Lifter shares powerful message



Messenger photo by Sandi Latimer
Power lifter Chris Ruden spoke about perseverance at the Health Fair held March 3 in West Jefferson.

(Posted March 8, 2018)

By Sandi Latimer, Staff Writer

Chris Ruden was bullied before the term “bullying” became part of everyday language. Only he didn’t call it that.

“Kids used to pick on me and made fun of my hand,” said the 27-year-old weightlifter during a presentation at the March 3 Health Fair at the West Jefferson Community Center. “But I didn’t tell Mom.”

At least not right away.

Ruden was born with only two fingers on his left hand.

One day he came home from school and said to his mother, “I want you to fix it. You’re a nurse. You can do things.”

His mother cried and hugged him.

“That shook me,” he said.

But it was that image, he said, that made him realize he could do anything. It was his change in attitude.

He demonstrated his abilities before the Health Fair audience by pulling on a pair of briefs over his workout pants, using his left hand.

Ruden wasn’t always so open about his disability.

“I hid my hand for 17 years, always wearing long-sleeved shirts,” he said.

That wasn’t always so easy in hot Fort Lauderdale, Fla., where he lived.

Ruden’s father also played a big role in helping him take a big step. When Ruden was in high school, his father fashioned a glove for his left arm so he could hold a drumstick.

“I played on the drum line in marching band and in all those competitions,” he said.

These days, Ruden not only lifts weights with the aid of a bionic-type hand, but he also has become a motivational speaker, imparting the message that people should not let a disability get them down.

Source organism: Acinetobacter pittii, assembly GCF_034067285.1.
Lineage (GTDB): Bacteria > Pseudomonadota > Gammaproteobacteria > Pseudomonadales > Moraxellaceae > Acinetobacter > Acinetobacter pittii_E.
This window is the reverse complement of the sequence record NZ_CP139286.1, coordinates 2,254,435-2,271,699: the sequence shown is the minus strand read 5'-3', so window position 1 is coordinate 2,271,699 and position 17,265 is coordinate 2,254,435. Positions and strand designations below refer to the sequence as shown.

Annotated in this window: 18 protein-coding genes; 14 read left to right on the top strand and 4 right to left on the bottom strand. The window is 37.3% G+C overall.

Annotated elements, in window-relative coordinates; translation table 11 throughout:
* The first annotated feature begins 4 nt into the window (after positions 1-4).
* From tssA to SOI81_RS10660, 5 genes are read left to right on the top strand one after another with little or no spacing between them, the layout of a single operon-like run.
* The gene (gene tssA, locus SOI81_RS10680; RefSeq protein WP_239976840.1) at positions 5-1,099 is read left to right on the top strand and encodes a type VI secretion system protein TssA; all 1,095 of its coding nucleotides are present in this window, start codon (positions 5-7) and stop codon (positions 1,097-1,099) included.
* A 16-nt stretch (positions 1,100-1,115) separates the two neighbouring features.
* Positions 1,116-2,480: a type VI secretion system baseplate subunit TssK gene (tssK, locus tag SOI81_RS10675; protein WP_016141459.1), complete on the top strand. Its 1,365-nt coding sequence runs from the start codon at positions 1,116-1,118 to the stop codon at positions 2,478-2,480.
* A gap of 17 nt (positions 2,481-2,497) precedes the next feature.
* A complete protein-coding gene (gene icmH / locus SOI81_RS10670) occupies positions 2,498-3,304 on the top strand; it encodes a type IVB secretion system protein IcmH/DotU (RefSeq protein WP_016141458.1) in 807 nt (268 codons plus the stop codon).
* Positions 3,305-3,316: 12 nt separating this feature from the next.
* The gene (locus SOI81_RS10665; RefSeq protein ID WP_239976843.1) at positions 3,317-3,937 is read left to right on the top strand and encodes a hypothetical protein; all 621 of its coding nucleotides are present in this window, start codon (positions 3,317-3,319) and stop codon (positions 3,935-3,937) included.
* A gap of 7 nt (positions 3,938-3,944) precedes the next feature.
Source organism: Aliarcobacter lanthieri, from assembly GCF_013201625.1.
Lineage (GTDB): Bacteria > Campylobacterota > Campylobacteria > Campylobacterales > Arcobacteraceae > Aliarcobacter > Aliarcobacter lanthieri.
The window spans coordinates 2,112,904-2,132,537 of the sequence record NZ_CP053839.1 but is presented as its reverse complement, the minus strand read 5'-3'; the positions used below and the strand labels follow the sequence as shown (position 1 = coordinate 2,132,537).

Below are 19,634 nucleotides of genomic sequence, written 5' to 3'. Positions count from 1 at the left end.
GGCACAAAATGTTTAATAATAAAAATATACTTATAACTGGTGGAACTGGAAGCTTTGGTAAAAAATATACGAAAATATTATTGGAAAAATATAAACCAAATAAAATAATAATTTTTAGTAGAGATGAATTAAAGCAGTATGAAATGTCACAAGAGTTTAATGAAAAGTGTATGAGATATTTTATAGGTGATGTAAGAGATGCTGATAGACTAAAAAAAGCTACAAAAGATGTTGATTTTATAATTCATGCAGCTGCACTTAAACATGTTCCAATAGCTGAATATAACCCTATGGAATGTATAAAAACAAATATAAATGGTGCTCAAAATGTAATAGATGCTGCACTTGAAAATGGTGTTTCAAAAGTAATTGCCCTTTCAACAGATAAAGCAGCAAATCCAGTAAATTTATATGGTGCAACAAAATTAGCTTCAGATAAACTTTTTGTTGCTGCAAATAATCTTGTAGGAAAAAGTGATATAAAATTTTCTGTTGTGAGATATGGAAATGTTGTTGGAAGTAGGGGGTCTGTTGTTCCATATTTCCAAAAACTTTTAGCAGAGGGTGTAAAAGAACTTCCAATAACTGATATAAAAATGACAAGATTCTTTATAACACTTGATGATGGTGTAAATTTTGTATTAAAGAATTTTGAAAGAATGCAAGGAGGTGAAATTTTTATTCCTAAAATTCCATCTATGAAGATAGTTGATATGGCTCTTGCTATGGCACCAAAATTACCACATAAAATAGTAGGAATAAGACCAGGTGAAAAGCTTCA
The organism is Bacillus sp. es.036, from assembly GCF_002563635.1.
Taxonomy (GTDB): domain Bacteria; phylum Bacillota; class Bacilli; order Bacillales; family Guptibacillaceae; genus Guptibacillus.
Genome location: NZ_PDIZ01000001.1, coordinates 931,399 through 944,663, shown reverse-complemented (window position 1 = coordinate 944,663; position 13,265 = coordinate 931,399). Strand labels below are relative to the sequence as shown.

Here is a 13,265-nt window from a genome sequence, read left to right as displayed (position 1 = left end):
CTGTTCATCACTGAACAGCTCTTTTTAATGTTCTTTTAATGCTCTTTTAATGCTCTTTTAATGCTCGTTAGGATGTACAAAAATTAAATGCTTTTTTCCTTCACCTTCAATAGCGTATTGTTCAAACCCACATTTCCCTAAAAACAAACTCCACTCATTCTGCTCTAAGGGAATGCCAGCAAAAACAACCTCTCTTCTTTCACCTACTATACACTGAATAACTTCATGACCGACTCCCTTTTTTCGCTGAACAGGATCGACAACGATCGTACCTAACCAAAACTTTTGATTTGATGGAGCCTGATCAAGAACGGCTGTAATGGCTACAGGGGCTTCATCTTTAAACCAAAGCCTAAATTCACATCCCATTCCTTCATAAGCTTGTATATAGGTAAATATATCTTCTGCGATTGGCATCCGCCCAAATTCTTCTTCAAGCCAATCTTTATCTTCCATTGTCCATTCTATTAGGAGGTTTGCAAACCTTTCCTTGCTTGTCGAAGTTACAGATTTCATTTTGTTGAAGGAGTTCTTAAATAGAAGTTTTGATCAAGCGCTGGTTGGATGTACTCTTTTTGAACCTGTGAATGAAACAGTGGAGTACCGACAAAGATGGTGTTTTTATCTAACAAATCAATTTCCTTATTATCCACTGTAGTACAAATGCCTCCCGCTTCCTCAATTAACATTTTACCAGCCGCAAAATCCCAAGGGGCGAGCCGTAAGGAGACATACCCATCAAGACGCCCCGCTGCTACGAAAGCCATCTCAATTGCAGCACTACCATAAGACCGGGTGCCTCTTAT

“I wanted to be the strongest lifter with a disability” he said. “I worked my butt off to get where I am today.”

Not even Type I diabetes could stop him. He is insulin-dependent and has a pump implanted to supply his body with life-preserving insulin.

On his way to lifting, Ruden said all he could think of was the image of his mother hugging him, crying, and saying “I’m sorry.”

“Even with a disability, you can live and work like everyone else,” he said. “I chose fitness.”

To help with his lifting activities, Ruden obtained a bionic-type hand through Hangar Orthopedics. He laughs and admits he’s far from the $6 Million Dollar Man. His hand only cost $158,000.

The artificial hand slides onto his left arm and has buttons that when pushed activate movement in the fingers and thumb.

In 2017, Ruden was invited to The Arnold Classic, an annual sports and fitness festival held in Columbus, to showcase the abilities of those with disabilities. This year, he participated in power lifting at the event, which took place March 1-4 at the Columbus Convention Center.

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